A Progressive Case Against Medicare for All




Advocacy for “Medicare for All” could spell trouble for Democrats, regardless of whether Medicare for All is a good policy prescription for addressing the failures of the U.S. health care system. Beyond the difficulties of implementing Medicare for All in the U.S., it is important to consider the ability of Democrats to win back the White House in 2020 if they want to implement any progressive changes to the health care system at all. This is important for progressives even if a Bernie Sanders-style single-payer system is not what Democrats ultimately push for.

A common statistic thrown around by Medicare for All supporters is that 70% of Americans support it. While this is true when asking about Medicare for All generally, the idea fares far worse when specific policy proposals laid out by politicians like Bernie Sanders are polled. 

When respondents were questioned about whether or not they supported Medicare for All as a replacement to private insurance companies (as Sanders has advocated for the elimination of the private health care industry), support dropped to 41%. Even worse, when asked specifically about whether or not private health care should be “abolished,” only 13% of Americans supported the proposal. 

As someone who wishes for President Donald Trump to be ousted from office in 2021, the idea that Democrats could be subject to attacks from Republicans over a health care plan that eliminates private insurance worries me. These attacks will resonate with Americans who fear government mismanagement of health care.

We only need to look back a few years to see how Republicans can campaign against Democratic health care proposals. While in office, President Barack Obama apologized to Americans who lost their health care plans following the implementation of the Affordable Care Act (ACA) because their plans did not meet new regulatory standards. Obama had promised Americans that under the ACA there should be no fear of losing their health care plans or doctors. Americans who felt Obama lied to them about his health care proposal must be convinced to re-elect Democrats. They will not be convinced if Democrats start the conversation about health care by telling Americans they will lose their private insurance.

This will be made much more difficult if Republicans have the opportunity to campaign against a Democratic proposal to abolish private health insurance. Republicans successfully campaigned off the controversy surrounding the ACA. The infamous “repeal and replace” slogan was crafted by Republican senators, including Sen. Mitch McConnell, the day before the ACA was signed into law. 

This rallying Republican cry against the ACA carried the party into the 2010 midterms, allowing them to win majorities in both the House and the Senate. A similar campaign against the removal of private health insurance could be devastating for a Democratic presidential candidate trying to defeat Trump.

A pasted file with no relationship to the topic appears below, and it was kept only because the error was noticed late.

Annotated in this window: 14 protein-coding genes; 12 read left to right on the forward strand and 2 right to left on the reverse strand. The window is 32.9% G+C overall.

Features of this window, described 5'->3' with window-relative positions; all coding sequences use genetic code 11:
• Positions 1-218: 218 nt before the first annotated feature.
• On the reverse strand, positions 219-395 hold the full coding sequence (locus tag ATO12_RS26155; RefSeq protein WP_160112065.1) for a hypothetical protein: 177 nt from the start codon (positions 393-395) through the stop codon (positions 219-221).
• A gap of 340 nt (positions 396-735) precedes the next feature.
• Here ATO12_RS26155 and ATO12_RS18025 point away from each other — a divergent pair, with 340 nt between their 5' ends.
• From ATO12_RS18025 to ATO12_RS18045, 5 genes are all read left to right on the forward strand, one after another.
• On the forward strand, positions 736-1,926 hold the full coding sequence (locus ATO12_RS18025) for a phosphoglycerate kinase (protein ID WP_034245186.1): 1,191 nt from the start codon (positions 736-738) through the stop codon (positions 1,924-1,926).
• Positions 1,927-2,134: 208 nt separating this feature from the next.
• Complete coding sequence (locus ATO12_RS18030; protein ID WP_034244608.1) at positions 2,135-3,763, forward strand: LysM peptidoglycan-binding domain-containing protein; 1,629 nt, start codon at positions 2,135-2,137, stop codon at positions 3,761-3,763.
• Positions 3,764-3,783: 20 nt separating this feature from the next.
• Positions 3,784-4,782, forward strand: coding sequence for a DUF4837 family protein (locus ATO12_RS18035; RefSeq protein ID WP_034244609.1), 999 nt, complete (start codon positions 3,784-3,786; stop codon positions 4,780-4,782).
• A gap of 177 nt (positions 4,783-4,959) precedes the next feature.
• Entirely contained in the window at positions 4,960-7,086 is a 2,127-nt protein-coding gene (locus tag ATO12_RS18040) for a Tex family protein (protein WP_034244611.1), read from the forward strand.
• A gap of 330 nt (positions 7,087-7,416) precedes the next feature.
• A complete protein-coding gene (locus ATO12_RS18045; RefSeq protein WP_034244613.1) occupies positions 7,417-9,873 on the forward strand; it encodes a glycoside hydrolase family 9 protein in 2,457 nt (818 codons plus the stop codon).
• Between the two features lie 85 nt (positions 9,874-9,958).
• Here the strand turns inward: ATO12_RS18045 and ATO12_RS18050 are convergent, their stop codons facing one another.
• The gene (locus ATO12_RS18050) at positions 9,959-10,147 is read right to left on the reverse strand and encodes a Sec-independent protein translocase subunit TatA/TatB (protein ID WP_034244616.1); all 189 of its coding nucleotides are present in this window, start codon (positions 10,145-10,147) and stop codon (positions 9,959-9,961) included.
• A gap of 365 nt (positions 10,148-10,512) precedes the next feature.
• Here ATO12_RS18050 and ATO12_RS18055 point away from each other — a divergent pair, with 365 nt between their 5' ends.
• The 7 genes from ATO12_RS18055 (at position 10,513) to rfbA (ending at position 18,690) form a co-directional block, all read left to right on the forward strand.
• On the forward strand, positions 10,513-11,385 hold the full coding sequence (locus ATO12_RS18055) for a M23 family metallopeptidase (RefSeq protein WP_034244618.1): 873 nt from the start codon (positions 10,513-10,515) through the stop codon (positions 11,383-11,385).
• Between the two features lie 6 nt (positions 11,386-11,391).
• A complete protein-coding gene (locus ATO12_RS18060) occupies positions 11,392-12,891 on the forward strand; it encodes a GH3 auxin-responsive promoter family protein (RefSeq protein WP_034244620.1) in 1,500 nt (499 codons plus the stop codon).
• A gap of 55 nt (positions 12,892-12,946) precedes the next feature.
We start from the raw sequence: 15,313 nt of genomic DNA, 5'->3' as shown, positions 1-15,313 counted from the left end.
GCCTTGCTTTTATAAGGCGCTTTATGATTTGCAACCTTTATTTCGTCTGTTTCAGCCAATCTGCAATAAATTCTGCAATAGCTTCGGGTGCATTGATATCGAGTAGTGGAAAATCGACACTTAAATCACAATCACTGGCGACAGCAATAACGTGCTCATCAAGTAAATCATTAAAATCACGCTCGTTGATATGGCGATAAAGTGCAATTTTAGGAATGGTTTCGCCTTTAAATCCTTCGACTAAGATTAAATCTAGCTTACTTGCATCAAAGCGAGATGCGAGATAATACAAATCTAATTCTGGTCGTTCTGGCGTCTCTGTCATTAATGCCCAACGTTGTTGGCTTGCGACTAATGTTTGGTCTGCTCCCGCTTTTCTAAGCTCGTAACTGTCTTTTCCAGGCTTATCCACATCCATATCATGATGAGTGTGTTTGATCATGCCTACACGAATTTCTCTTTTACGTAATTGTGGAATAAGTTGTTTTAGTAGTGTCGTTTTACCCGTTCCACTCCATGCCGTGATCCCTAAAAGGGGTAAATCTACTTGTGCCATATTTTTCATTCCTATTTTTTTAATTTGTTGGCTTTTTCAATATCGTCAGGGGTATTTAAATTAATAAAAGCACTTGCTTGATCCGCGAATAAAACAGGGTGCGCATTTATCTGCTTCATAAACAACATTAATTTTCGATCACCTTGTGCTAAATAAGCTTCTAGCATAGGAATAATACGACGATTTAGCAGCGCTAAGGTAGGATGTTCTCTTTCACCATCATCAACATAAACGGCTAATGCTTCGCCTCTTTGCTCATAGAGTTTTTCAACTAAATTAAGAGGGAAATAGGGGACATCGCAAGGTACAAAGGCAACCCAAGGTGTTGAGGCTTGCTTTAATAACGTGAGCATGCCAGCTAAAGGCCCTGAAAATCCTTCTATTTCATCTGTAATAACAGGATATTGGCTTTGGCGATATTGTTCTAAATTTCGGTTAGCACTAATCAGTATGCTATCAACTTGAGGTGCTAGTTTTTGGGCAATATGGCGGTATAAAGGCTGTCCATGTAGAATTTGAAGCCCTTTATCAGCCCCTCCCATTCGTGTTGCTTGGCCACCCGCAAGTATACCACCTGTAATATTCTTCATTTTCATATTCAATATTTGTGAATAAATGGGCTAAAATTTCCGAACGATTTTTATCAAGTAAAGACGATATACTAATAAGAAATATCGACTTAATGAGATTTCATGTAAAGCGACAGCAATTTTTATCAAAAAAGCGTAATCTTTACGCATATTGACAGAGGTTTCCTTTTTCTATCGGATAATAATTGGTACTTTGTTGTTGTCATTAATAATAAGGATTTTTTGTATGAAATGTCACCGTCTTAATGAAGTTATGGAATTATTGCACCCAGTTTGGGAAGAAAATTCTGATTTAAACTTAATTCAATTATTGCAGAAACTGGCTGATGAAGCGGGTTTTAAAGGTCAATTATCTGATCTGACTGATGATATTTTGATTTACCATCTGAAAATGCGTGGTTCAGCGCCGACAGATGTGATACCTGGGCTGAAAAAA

A more successful presidential campaign should be run on a more moderate healthcare proposal, such as that of Pete Buttigieg. Buttigieg has offered a path forward to enacting progressive change to the American health care system by supporting a plan that would allow Americans to buy into Medicare just as they would buy into a private plan, while also allowing insurance companies to exist.

He defends his plan against attacks by other progressives who claim that merely creating a public option does not do enough to combat private insurance companies by explaining that “if people like me are right, then the public alternative is going to be more comprehensive and more affordable than corporate options.” Buttigieg is correct; if Medicare for All truly is the best way forward, it should be able to outcompete private health care plans.

If it does, public health care will become the norm in the U.S. not because the government mandated it, but because it succeeded in the free market. The failure of private health care companies to compete with a public option would make them a nonissue, effectively implementing a Medicare for All system without writing private insurers out of existence by law.

Ultimately, regardless of wherever you fall in the health care debate, if you wish for Democrats to retake the White House in 2020 it is important to acknowledge the electoral realities the party faces. A Democratic presidential nominee cannot win by having to explain to Americans why they believe taking away their private health care plan is the best way forward. To achieve the progressive changes we desire, we should advocate for more modest policy proposals that Americans actually support which will eventually lead to more radical progressive change.